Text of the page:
Submitted to: HortScience
Publication Type: Peer reviewed journal
Publication Acceptance Date: 3/25/2008
Publication Date: 8/1/2008
Citation: McCreight, J.D. 2008. Potential sources of genetic resistance in lettuce to the lettuce aphid, Nasanovia ribisnigri (Mosely) (Homoptera: Aphididae). HortScience. 43:1355-1358. Interpretive Summary: Lettuce aphid has been an economically important pest of lettuce in Europe since the 1970s. It is a relatively new insect pest of lettuce in the U.S., and first caused economic damage to lettuce in Salinas Valley, California in 1998. Lettuce aphid has since become problematic in all the western lettuce areas of California and Arizona. Lettuce infested with this aphid cannot often times be sold in U.S. markets, and is unacceptable in export markets such as Japan and Taiwan. Lettuce aphid infests the heart leaves of lettuce which shield it from chemical protectants. Host plant resistance is, therefore, desirable to prevent infestation of lettuce. Genetic resistance to lettuce aphid is available in European cultivars and is being commercially transferred to U.S. cultivars. Widespread use of this one source of resistance could result in resistance-breaking strains of the insect that would be able to infest lettuce cultivars with this genetic source of resistance. This research evaluated the U.S. collection of germplasm of lettuce and four of its most closely related relatives as the first step in identifying unique genes for resistance to the lettuce aphid. Two accessions of two wild relatives, Lactuca serriola and Lactuca virosa, expressed resistance to the lettuce aphid in greenhouse tests. Additional research is needed to characterize their inheritance and relationship to the currently available source of resistance.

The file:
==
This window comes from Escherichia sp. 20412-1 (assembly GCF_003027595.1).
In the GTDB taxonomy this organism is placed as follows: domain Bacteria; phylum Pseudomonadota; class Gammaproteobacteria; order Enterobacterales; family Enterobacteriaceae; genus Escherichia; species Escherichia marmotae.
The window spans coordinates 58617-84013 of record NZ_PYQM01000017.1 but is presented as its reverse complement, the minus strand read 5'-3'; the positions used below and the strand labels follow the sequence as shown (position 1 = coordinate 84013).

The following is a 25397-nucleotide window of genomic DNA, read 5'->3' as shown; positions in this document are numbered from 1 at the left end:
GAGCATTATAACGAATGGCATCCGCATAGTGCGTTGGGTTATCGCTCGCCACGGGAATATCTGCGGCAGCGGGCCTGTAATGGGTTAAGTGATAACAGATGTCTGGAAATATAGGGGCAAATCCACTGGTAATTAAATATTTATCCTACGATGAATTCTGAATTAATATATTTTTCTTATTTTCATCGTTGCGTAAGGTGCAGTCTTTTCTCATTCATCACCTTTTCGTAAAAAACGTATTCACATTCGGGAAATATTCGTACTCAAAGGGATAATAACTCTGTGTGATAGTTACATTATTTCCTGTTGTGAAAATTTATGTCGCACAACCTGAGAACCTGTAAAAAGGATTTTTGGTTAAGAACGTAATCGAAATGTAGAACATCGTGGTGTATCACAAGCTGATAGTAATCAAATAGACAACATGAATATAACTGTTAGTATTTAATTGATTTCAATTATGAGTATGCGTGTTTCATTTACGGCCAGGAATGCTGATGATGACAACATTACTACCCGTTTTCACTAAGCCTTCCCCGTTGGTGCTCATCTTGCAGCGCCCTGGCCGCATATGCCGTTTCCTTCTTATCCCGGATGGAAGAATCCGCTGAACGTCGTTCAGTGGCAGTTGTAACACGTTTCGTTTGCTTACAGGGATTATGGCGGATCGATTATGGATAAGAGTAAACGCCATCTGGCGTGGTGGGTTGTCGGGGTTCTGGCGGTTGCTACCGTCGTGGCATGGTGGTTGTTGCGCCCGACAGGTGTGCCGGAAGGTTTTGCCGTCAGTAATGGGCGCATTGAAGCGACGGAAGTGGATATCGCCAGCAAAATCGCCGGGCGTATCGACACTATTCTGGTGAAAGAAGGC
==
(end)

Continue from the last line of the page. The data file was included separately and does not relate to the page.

Technical Abstract: Lettuce aphid, Nasanovia ribisnigri (Mosely) (Homoptera:Aphididae), is an economically important pest of lettuce (Lactuca sativa L.). High-level resistance was found in a wild relative, Lactuca virosa L. accession PIVT-280, and transferred to European cultivars. This resistance is conditioned by the Nr gene and is being commercially transferred to U.S.A.-adapted cultivars. New sources of resistance to guard against resistance-breaking strains of lettuce aphid were sought in a greenhouse screening of 1213 accessions (PI) of lettuce (1055 accessions) and its wild relatives, L. perrenis L. (7 accessions), L. saligna L. (19 accessions), L. serriola L. (125 accessions), and L. virosa (7 accessions). Two new sources of resistance to lettuce aphid were found in L. serriola accession Plant Introduction (PI) 491093 and L. virosa accession PI 371798. Resistance in PI 491093 appears to be genetically distinct from that found in PIVT-280 and other reported sources of lettuce aphid resistance. The genetic basis of resistance in PI 274378 is being investigated in crosses with lettuce aphid-susceptible accessions of Lactuca virosa and the first reported source of resistance, PIVT-280.